Sunday, May 15, 2011

Is college putting you and your child in the poor house?

Gerald Celente is great (as always) in this documentary. Kudos to National Inflation Association for a job well done!

It's amazing to think I lived the college experience but fortunately for me I didn't go into debt nor did my parents for doing it. Granted I managed to go to college on the GI Bill but millions of young people go into hock these days to buy a college degree. A degree that doesn't guarantee employment or even an education of any value. Out of the five official years I spent on campus purchasing a degree my best college lessons were from only two professors. Of those two professors one was a commercial artist and the other was a theater director. Both pushed me to excel in whatever I chose to pursue simply because they saw I had the self-discipline, initiative and maturity to do so.

By the time I landed on campus I had already been in the US Army, traveled the country, had worked full time for several years and was much older than my classmates who were fresh out of high school. My upbringing may have played a role too since I grew up in the 1950's and 1960's with 10 siblings on a farm where we needed to be self-sufficient and industrious in order to survive.  Our grade school consisted of two rooms with grades 1-6, about 50 students total. Back then the only two teachers in that school made sure we learned reading, writing and arithmetic. We learned to socialize with other children on the 2 mile walk to and from school and on the playground during recess. When I got to high school much of what was 'taught' didn't make sense in the real world and seemed like useless information even back then.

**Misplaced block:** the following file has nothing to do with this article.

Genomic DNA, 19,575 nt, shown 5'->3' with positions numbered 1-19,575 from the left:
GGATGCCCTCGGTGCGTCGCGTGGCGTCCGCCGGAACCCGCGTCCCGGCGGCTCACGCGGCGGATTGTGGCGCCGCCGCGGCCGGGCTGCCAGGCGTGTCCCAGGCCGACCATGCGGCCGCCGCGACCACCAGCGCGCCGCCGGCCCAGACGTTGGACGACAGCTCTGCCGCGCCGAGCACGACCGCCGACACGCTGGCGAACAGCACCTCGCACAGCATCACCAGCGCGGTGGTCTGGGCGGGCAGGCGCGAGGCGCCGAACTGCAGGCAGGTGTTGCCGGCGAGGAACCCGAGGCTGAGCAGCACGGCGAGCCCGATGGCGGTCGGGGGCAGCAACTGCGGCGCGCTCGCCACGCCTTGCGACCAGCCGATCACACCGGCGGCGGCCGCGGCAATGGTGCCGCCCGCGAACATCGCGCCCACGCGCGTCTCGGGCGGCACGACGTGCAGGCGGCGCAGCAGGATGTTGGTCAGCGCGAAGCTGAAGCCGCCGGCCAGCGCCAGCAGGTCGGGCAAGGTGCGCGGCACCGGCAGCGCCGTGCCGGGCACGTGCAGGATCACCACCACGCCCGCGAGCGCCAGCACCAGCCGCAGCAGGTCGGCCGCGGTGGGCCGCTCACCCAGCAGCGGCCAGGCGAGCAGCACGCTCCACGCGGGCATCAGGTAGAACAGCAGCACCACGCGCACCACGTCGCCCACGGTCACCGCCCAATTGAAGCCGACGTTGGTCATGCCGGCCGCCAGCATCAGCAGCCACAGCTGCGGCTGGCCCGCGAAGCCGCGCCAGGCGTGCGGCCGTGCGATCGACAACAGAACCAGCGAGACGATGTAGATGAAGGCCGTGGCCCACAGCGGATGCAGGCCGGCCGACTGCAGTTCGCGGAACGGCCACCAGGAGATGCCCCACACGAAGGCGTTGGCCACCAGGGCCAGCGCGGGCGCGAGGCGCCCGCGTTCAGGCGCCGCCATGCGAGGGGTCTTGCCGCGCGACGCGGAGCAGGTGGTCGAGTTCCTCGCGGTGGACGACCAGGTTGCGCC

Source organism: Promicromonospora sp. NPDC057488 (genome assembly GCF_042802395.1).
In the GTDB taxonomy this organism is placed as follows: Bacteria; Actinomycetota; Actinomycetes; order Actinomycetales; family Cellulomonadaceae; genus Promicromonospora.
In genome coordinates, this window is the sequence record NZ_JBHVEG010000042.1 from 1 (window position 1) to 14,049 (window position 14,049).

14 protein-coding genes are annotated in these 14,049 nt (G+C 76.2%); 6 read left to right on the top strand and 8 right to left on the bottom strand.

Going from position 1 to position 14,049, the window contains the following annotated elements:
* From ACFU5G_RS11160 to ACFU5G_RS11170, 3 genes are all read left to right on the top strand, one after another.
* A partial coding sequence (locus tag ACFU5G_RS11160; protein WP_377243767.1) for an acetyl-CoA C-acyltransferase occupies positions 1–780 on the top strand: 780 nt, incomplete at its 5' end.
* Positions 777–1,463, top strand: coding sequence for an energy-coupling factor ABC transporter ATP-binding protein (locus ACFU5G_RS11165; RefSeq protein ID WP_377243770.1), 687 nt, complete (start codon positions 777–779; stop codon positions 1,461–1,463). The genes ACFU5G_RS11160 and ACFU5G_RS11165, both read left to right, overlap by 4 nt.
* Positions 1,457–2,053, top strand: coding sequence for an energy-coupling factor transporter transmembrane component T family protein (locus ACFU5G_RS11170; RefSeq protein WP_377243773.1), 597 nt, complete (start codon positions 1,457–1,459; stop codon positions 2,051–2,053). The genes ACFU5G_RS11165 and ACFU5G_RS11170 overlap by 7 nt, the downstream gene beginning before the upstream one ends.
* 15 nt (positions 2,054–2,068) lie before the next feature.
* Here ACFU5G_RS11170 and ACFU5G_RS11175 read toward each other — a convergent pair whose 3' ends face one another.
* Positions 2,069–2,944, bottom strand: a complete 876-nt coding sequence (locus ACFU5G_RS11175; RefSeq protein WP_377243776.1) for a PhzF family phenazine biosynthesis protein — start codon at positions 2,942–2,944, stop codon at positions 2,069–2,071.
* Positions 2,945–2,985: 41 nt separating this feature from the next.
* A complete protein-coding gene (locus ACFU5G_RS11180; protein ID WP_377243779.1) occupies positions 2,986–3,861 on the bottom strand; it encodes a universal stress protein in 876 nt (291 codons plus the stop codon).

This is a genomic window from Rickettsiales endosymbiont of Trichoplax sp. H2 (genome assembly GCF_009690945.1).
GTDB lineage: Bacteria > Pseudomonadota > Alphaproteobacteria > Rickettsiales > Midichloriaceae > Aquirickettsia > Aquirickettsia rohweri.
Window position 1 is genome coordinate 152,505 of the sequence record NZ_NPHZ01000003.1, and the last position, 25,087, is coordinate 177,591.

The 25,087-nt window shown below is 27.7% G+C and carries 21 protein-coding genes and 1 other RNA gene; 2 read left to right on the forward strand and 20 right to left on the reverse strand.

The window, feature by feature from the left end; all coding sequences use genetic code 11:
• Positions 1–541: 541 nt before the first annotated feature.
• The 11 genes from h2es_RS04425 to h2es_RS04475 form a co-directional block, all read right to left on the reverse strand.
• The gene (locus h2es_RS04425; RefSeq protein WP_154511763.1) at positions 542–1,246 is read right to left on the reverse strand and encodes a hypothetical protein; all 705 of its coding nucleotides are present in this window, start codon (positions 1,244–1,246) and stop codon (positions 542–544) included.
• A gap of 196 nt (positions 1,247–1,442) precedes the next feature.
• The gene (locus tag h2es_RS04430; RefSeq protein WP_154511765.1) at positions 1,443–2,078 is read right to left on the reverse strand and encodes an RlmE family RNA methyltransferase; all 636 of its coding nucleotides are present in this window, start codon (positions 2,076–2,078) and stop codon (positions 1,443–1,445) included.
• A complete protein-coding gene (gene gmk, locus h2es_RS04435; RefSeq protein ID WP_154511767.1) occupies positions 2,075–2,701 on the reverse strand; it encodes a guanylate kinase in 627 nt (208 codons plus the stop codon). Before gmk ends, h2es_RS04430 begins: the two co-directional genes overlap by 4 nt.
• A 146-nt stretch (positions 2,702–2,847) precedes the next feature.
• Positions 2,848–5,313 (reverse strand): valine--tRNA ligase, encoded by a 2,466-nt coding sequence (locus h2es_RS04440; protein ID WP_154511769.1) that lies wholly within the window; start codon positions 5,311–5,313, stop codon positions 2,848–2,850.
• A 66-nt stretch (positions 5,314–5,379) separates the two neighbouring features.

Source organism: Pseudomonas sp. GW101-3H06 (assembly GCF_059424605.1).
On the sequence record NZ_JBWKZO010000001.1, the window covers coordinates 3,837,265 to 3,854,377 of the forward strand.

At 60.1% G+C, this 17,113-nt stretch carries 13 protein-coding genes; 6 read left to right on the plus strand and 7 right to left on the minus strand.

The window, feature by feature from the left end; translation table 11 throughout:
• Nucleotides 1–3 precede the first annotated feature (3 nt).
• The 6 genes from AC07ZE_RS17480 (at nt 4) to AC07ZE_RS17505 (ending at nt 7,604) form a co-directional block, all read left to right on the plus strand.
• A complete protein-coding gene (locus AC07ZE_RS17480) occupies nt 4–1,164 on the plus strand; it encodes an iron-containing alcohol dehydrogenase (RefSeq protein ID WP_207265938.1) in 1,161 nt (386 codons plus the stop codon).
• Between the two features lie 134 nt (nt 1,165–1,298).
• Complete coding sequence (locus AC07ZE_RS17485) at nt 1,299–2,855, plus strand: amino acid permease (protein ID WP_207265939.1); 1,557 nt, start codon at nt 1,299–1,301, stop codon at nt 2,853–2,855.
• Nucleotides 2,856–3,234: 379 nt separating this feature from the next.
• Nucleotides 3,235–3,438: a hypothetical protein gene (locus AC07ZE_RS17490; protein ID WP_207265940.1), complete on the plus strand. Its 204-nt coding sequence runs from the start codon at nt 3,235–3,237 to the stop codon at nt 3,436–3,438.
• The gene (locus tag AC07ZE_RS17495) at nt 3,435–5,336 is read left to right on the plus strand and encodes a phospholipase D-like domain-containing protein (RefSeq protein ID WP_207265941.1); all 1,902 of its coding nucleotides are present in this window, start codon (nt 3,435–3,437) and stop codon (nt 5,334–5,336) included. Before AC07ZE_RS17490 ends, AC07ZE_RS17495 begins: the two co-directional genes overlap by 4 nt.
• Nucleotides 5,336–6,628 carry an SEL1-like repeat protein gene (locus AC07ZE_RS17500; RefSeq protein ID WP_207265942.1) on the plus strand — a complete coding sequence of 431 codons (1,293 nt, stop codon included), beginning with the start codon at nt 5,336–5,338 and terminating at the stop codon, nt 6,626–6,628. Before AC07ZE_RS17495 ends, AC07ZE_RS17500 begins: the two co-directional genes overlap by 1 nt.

When we decided to homeschool we made the conscious decision to pick and choose any formal courses our children might attend. ANY public school attendance was completely taken out of the equation. We were not about to give the public school system the slightest opportunity to take credit for even a fraction of our child's education. We proved public school was unnecessary and a waste of tax payer money. Community college was used but only as an alternative to high school and we paid out of pocket per class. College courses were highly focused and our children are not indebted to any bank, loan company or the taxpayers.

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